The Californio Archive: Californio Spanish
One of our main interests is the uncovering of Californio texts. The Californios were the speakers of Spanish in XIX California. A majority of their cultural production remains unknown, as their documents remain forgotten in different libraries and archives. Our quest aims to recover their voices and, in doing so, their dialect of Spanish and their literary productions. The first order of business was the creation of a corpus of Californio Spanish and, while at it, poems, biographies, theatrical pieces, and many other literary and creative non-literary documents began to surface. Our ever-increasing corpus consists of one hundred thousand words.
Right now, we are working on the Recuerdos históricos y personales tocantes a la Alta California written by Mariano Guadalupe Vallejo and also on the literary production of Félix Buelna.
Digital Humanities and Spanish in the US
Another of our interests is Digital Dialectology. Covadonga Lamar has defined this term as the interaction(s) and negotiation(s) among different dialects of a language when at least two of the three primary elements of the communication circuit are digital and/or digitally enabled. This happens quite frequently: when we ask Siri for directions when we request a table by the window on a digital reservation system when our cable signal is gone and we need to convince the “recorded entity” to reset our system. On a curious turn of events, some automated systems even make humans prove their sentient beings. This different approach to communication, and to dialectal variation and accommodation, received the tentative name of Digital Dialectology.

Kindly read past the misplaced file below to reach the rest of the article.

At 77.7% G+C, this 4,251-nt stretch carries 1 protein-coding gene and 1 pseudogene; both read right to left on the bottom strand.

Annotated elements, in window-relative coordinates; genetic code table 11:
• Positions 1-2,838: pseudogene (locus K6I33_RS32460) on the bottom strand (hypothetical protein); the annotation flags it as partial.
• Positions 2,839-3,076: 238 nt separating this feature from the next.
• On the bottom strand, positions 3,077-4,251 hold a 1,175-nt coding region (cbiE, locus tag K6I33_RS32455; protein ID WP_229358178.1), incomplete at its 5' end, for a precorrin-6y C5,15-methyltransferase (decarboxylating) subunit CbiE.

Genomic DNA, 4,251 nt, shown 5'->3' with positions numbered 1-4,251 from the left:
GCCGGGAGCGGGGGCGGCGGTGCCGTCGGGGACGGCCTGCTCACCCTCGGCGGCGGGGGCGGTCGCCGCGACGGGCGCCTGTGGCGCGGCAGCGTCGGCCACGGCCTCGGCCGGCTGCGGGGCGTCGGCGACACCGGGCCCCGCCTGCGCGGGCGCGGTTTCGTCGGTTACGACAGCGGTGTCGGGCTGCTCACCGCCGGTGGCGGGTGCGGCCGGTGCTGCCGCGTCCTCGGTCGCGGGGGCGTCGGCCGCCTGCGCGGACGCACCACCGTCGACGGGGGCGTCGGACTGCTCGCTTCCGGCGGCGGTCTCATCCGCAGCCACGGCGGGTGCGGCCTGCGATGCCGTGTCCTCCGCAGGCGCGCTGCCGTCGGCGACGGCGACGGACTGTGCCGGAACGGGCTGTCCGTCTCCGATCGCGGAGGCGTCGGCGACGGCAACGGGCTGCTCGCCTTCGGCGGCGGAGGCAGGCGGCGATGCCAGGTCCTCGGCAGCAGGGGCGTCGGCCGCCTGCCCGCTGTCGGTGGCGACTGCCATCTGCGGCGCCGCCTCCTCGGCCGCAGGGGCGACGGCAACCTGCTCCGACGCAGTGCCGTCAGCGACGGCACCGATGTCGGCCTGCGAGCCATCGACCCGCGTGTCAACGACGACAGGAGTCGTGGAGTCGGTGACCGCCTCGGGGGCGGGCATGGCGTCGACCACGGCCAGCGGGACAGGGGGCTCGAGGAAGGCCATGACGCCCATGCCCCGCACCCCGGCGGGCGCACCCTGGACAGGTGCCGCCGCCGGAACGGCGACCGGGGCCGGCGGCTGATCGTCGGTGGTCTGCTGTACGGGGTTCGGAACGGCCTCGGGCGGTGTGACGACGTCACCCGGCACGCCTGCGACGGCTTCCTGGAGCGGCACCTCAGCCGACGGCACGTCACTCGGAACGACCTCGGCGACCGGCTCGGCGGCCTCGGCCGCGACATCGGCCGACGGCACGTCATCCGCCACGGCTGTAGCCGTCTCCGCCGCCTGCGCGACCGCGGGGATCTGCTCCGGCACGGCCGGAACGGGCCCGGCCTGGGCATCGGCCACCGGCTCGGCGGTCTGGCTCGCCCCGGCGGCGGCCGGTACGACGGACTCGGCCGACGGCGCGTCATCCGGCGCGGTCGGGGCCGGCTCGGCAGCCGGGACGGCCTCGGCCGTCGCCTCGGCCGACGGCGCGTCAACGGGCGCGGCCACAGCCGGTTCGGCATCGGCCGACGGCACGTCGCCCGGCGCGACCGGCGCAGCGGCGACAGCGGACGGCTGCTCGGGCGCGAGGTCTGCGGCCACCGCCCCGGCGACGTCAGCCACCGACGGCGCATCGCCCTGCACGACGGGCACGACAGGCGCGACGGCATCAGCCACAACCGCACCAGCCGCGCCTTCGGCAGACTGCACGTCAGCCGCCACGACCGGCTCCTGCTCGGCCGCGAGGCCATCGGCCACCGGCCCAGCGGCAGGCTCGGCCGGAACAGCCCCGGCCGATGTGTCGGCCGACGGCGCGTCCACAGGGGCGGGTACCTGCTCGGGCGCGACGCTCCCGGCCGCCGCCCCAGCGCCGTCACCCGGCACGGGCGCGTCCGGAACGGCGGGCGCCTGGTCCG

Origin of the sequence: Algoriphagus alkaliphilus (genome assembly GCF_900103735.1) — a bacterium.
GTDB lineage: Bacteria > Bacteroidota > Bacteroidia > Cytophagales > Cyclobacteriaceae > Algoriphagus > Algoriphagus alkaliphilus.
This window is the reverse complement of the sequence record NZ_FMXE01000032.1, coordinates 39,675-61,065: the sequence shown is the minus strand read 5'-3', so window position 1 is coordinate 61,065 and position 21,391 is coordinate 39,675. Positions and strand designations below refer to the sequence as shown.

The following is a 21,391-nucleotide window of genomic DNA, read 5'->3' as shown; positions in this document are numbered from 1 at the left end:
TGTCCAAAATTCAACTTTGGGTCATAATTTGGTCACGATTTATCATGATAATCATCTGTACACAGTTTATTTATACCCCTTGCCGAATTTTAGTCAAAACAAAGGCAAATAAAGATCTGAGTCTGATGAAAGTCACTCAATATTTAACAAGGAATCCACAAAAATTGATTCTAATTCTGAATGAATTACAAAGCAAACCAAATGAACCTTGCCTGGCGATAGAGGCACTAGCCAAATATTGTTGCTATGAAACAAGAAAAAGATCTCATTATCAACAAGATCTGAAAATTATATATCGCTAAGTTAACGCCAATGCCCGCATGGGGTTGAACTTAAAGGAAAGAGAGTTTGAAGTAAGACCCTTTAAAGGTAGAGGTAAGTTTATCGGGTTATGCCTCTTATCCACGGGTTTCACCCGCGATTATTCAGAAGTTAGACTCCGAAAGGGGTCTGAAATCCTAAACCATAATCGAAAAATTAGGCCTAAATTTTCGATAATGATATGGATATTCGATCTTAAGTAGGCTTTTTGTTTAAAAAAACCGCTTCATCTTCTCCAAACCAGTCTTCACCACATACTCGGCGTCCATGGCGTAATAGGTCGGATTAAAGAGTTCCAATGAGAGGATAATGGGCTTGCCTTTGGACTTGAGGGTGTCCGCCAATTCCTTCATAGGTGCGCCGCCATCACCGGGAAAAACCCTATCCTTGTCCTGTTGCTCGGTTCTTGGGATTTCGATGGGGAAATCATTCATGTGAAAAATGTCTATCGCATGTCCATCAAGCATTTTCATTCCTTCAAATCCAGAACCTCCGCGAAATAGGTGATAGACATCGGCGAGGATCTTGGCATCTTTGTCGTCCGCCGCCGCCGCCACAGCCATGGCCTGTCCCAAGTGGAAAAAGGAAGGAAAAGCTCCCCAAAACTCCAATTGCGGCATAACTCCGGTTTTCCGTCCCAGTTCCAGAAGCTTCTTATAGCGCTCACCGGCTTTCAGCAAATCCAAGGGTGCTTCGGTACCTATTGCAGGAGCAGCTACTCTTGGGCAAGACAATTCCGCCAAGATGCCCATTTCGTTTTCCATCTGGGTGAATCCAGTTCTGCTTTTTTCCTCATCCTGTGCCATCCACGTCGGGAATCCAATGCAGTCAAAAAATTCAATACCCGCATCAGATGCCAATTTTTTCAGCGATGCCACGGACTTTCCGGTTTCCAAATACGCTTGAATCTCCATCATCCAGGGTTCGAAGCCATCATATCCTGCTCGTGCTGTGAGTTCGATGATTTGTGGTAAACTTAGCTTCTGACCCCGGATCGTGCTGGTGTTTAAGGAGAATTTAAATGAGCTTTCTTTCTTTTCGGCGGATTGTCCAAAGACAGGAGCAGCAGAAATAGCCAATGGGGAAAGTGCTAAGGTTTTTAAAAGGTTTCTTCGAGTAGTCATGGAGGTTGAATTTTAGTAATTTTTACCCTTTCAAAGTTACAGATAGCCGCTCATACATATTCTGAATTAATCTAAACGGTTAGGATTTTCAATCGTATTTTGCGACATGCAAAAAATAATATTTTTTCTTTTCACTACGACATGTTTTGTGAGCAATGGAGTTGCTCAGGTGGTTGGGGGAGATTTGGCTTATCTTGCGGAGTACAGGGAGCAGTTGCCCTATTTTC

Marianopedia is an index of entities mentioned by Mariano Guadalupe Vallejo in his apuntes biográficos de personas notables. Marianopedia provides historical and biographical information about the diverse and largely unknown lives of the Californios in the XIX. Our aim is to digitalize and link together every identifiable person, place, and the group found in the manuscripts, and open new windows onto the history of California that has been overlooked. The tools and technology used to develop this project are Text Encoding Initiative (TEI), Omeka, Neatline, and other source tools. We welcome collaborations and collaborators.
MECA: Manuscritos y ediciones de cartas de asturianos
Although not Californio Spanish per se, the MECA project is conducted by speakers of Spanish from California. It is an Undergraduate Research Abroad Project that reflects upon the notion of being a migrant, and where do individuals migrate. MECA puts Heritage Speakers of Spanish from immigrant communities in Southern California to work with previously unpublished manuscript letters of Asturian immigrants that traveled from Asturias, in Northern Spain, to Latin America at the beginning of the Twentieth Century. This is a project conducted during a Study Abroad program in Spain and, upon return, SOCALab continues with the examination of the historical sociolinguistic corpus using Digital Humanities tools.
California Spanish and the Health Professions
Since 2012, the lab has been working behind the scenes on a project dear and near to our hearts: the development of curricular materials to teach California Spanish to individuals that want to learn Spanish for the medical professions.
If you are interested in collaborating with us, email us!